sadie tierney news

Shedshow #1-3

An ageing garden shed becomes a gallery, hosting as many art shows, films, gigs, happenings as possible before it meets its maker

Shedshow #1 – The Launch
2.30 – 4.30 pm



Shedshow #1 Sadie Tierney – Ark Royal & NAB monoprints

Ark Royal, acrylic and mixed media on canvas, 5 x 7′. The mighty Ark, sold off and towed away for scrap last week. This painting referenced sketches of the ship whilst still a fully commissioned warship, with Harrier Jump Jets and a crew of a thousand.

40 drypoint prints. Plates made directly from observation on board different vessels in Portsmouth Harbour. Most of the subjects are warships, noted down at speed in postcard format, and printed back in the studio.

The NAB monoprints. 50° 40.075′ N 000° 57′.155′ W (not for navigation purposes). Prints based on sketches made from cross channel ferries around the NAB tower lighthouse, which guides ships of all nationalities into the deep water shipping lanes for Portsmouth and Southampton. (The only completed tower of 8, originally designed to link up by nets and close the channel to enemy ships). Vessels converge from different directions, and in varying conditions (sea and light). Close by massive ships shelter from storms anchored off the windward shore.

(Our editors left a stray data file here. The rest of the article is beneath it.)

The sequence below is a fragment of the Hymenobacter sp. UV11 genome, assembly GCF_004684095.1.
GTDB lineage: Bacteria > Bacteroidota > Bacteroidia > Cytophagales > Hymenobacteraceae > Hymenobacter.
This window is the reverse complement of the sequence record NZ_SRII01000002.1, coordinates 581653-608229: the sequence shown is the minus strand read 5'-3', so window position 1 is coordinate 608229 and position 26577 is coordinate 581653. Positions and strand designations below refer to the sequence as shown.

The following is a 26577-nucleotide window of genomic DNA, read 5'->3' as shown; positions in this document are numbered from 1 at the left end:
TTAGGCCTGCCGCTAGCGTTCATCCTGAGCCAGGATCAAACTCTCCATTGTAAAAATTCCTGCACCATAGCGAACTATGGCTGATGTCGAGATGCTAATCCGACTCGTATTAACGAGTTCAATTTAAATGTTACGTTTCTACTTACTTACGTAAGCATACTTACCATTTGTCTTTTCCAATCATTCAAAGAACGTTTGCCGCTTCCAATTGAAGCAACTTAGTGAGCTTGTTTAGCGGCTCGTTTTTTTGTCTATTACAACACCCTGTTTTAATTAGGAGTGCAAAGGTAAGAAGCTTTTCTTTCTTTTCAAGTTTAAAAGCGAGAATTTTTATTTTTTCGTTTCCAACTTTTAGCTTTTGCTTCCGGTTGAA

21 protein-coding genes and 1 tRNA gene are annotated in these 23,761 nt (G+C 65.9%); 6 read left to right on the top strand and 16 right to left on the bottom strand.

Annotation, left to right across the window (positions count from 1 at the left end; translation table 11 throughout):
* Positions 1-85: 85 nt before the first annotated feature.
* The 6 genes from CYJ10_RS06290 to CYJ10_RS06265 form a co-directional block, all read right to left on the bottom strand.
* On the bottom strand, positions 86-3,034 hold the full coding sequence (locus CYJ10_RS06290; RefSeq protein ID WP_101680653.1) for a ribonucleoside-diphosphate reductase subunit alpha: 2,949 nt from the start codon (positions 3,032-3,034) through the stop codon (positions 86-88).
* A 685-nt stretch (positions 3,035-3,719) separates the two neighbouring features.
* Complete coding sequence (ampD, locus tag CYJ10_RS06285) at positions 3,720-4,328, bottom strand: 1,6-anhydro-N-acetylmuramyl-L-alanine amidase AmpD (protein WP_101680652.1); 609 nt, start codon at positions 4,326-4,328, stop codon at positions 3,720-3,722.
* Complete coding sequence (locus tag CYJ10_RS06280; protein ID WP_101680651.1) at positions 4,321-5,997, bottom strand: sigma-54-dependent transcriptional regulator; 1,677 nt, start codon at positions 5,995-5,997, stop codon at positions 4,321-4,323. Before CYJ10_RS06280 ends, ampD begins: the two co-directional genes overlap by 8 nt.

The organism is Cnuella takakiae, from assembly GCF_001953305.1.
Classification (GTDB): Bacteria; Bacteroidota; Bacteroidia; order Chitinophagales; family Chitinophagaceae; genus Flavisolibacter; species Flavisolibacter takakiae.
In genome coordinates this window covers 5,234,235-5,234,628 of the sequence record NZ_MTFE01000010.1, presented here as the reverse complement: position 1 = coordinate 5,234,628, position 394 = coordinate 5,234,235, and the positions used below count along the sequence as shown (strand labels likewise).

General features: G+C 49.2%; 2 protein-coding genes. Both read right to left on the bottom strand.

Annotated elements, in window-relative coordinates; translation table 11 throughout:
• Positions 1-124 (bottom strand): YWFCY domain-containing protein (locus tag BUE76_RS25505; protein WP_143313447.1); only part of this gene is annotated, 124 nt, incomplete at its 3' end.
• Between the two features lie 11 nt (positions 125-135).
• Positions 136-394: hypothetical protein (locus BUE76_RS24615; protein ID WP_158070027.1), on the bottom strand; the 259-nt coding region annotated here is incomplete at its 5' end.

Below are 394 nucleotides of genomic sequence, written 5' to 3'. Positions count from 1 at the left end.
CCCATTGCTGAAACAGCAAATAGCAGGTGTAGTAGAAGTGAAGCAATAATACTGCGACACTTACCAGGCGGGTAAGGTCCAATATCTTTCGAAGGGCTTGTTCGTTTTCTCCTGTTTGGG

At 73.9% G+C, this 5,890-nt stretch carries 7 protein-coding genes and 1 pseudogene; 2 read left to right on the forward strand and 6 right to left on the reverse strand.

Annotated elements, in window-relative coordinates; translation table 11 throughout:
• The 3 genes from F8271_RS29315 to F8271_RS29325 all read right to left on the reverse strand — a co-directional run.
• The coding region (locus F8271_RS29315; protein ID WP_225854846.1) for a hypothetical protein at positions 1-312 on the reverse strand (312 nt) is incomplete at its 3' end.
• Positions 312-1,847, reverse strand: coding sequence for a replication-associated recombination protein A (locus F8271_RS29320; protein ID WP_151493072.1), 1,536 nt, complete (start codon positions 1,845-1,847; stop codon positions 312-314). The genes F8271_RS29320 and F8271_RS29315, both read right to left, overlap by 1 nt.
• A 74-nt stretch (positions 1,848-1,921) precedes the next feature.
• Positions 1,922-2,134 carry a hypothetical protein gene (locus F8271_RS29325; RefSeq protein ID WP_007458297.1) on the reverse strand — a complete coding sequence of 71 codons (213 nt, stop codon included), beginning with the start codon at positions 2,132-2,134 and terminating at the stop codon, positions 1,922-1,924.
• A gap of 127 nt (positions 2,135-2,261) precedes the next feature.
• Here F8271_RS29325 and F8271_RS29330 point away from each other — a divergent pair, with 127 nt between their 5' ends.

All photographs by Del Thomas





Shedshow #2 – Destroyers
10 – 11 am

Shedshow #3 – Carriers
11 – 12 noon




Shedshow #2 Sadie Tierney – Destroyers
Ink drawings on paper

The brand new Type 45 Destroyers – HMS Daring, Dragon, Dauntless, Diamond, Defender and Duncan are reported to be the most powerful warships on the planet. Loaded with the latest weapons and radar, and carrying a crew of 200, their unusual shape is designed to reflect radar.

Shedshow #3 – Carriers

In the last five years the former fleet flagships of the Royal Navy have now been mostly decommissioned and condemned to the scrapyard. These outdated, lumbering hulks were once fully commissioned warships, carrying aircraft and crews of 1000.

All the warship drawings are based on sketches directly observed at speed from on board various vessels in Portsmouth Harbour, or from different viewpoints along Southsea Seafront as the ships move in and out of the harbour on military manoeuvers.


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